On April 2, 2006, two years ago now, my big dog Wally, who was thirteen (a magnificent mutt made of Border collie, Springer spaniel, and Bassett hound), collapsed in the kitchen with a huff, but never a squeak or cry. He'd been failing slowly since our first dog died, Desi, aged fifteen (half Border collie, half Boston terrier), back that November, always barking at the back door nights: Desi wasn't in!
Because it was a Sunday and none of our local vets do emergencies anymore (understandably, with a week of long days behind them), I drove him down to the animal emergency clinic in Lewiston, stopping twice to check on him. He looked at me with the same loyal eyes as ever, pure preternatural trust. At the vet I hefted him inside. Two attendants took him from me. That dog was heavy. A sick ferret came in, a cat gone blind, several other dogs. Soon the vet came out and took me in a side room where Wally waited, now unconscious. An incredibly empathetic woman in white scrubs, she gave Wally a shot, and after a moment or two he just relaxed. I held him tight with my hand on his heart and felt it slow and then stop, felt him go, let him go, cut a lock of his very long hair, left him there for cremation (I picked up his ashes a few weeks later, and they're still on top of my fridge).
The next Sunday I talked on the phone with my mom, who hadn't been doing well either, slowly languishing in home hospice under the valiant care of my dad. I told her that the reason I hadn't called the weekend previous was that Wally had died. She was unusually clear that afternoon, someone who'd been in and out of the fog, said something about how much our pets teach us about death, since they don't live long, and we see their whole life spans.
The next Sunday, April 16, was Easter, and I took Elysia out for breakfast while her mommy got some space and hid eggs at home, lots of fun for Dad and daughter at the Homestead Bakery, big brunch crowd, all the French toast my little girl could eat, plenty of crayons to color with, a perfect date. Home again there was a message from my dad on the answering machine, something vague about morphine and comfort. I called him right back, and he wasn't much clearer-these are hard things to say directly. But the hospice nurse had been there Good Friday and then again Saturday, and… No need to come down, he said.
So I got in the car. Never has a six-hour trip seemed so brief. I remember Sunday organ music on the radio. My older brother Randy lived near my folks and was already there. Somewhere near Hartford he called to say Mom had died. I felt furious, mad at the world. I asked pretty firmly that he not let the funeral home take her away till I'd gotten there. And they did not. I got to sit with her an hour, and that hour has become very important to me, not that I could explain why very easily. And the hour has gotten tied up in my head somehow with Wally. Somehow having been with him at the last made it tolerable that I hadn't been with Mom.
The writer Richard Russo
called me that next fall with an idea. Hospice Volunteers of Waterville were a bunch of saints, brought surcease to people in pain, and needed funding. He'd met with them and rejected the idea of what he calls a literary bake sale, came up with a bigger, better idea, something simple: get a few Maine writers together, make a little volume of stories from the hospice organization. One thing the hospice volunteers were very, very, rich in was stories. I immediately said yes: I was in the depths of my private mourning and, always selfish, thought the project would have benefits of its own kind for me in my pain.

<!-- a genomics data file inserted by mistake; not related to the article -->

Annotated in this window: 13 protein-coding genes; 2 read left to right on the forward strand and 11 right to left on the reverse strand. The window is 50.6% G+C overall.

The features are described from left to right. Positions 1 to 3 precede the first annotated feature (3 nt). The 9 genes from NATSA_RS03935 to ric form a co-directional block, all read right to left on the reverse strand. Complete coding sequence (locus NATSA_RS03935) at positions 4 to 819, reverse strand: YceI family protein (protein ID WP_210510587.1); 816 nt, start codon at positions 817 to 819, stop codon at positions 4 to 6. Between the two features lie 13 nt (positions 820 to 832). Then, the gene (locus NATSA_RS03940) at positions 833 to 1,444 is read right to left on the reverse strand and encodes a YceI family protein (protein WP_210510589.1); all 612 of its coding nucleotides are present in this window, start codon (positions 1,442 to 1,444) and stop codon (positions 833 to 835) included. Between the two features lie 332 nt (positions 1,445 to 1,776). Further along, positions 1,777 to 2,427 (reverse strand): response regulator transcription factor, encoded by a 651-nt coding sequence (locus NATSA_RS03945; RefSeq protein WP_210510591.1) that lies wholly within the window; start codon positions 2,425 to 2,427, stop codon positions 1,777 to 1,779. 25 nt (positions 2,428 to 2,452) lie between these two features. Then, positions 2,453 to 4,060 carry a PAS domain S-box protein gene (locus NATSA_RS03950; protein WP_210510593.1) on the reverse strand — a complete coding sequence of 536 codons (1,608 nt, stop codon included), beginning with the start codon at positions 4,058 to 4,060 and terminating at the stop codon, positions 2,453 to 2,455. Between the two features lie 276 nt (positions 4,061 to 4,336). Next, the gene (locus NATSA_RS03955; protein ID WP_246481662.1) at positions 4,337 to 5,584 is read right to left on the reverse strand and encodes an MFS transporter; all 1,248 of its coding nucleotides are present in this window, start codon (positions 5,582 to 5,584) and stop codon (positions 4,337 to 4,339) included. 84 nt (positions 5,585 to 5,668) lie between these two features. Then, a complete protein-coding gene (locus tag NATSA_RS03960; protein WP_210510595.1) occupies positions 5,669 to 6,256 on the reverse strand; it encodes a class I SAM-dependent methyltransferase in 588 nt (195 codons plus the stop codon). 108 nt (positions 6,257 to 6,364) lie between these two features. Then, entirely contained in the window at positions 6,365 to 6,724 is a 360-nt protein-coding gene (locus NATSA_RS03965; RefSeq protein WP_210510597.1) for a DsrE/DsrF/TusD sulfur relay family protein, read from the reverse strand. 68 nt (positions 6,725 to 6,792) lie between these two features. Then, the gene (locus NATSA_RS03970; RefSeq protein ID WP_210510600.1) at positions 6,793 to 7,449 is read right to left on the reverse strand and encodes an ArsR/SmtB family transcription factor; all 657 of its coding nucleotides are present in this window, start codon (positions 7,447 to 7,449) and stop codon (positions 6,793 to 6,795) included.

Rick also called Monica Wood, Susan Sterling, Gerry Boyle, and Wes McNair, all of whom said yes-couple of hours of interviews, couple of nights of writing, no big deal-and planned to write one of the stories himself. We each interviewed three or four hospice volunteers, and I think all found the project was going to be much more difficult than we'd thought. How to choose among the stories? How to bring such personal material to the page, do honor to the living and the dead? We'd also worried that the book would come off maudlin, too sad to even open.
But that has not turned out to be true. Not at all. Hospice, as it turns out, is as much (maybe more) for the living than for the dying (then again, we're all dying, aren't we). And A Healing Touch, the prettiest little book (with woodcuts by Siri Beckman), turns out to be full of life, joy of the most poignant kind.
Rick connected with Down East, and they will donate a portion of their profits to the Hospice Volunteers of Waterville Area
. We writers have donated all our royalties. There will be various events and a lot of media attention (watch for us on "207" on Channel 6, April 7, 7 p.m., for one example, and listen for Rick Russo on Maine Public Radio). All of my readers and anyone else interested are invited to the book launch party at the Hospice Community Center, 304 Upper Maine Street in Waterville, on Friday, April 11, from 4-6. There is no cost for the reception, but you might want to buy a book and get it signed by all six of us. The Hospice Volunteers would appreciate an RSVP, thought it's not required: 873-3615, or email firstname.lastname@example.org
. And for Farmington types, Wes McNair and I (and possibly others) will be doing a reading at Devanney, Doak, and Garrett Booksellers on Broadway in Farmington, 7:00 p.m., Thursday, May 1.
It's a wonderful book to benefit a wonderful organization. Please help us get the word out!Editor's Note: Signed copies of A Healing Touch are available at Down East.com . Bill Roorbach is correct: The book is full of poignant, life-affirming stories.